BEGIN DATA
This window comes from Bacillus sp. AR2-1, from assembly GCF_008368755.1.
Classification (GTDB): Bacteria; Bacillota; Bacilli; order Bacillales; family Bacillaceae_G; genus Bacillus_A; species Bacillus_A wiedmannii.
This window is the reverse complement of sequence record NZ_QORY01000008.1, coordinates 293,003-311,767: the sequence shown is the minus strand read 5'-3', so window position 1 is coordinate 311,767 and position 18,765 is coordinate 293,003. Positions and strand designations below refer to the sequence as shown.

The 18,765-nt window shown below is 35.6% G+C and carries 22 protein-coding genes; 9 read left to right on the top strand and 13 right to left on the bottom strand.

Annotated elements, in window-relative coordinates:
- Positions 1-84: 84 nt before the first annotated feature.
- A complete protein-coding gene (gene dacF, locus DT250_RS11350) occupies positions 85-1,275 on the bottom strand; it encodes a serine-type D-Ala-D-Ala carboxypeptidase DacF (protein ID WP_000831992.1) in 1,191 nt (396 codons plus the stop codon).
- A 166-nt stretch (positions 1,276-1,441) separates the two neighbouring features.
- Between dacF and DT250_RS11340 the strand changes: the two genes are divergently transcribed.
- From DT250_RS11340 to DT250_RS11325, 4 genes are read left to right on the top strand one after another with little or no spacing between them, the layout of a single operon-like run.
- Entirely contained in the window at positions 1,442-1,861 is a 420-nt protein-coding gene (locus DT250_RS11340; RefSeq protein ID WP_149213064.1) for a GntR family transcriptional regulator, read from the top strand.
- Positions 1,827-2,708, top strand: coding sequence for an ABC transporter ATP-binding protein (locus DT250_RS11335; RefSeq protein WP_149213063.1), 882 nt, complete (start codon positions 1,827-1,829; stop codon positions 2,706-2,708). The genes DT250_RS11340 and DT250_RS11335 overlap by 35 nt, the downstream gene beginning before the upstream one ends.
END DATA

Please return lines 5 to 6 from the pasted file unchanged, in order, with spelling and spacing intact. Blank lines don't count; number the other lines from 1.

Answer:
Annotated elements, in window-relative coordinates:
- Positions 1-84: 84 nt before the first annotated feature.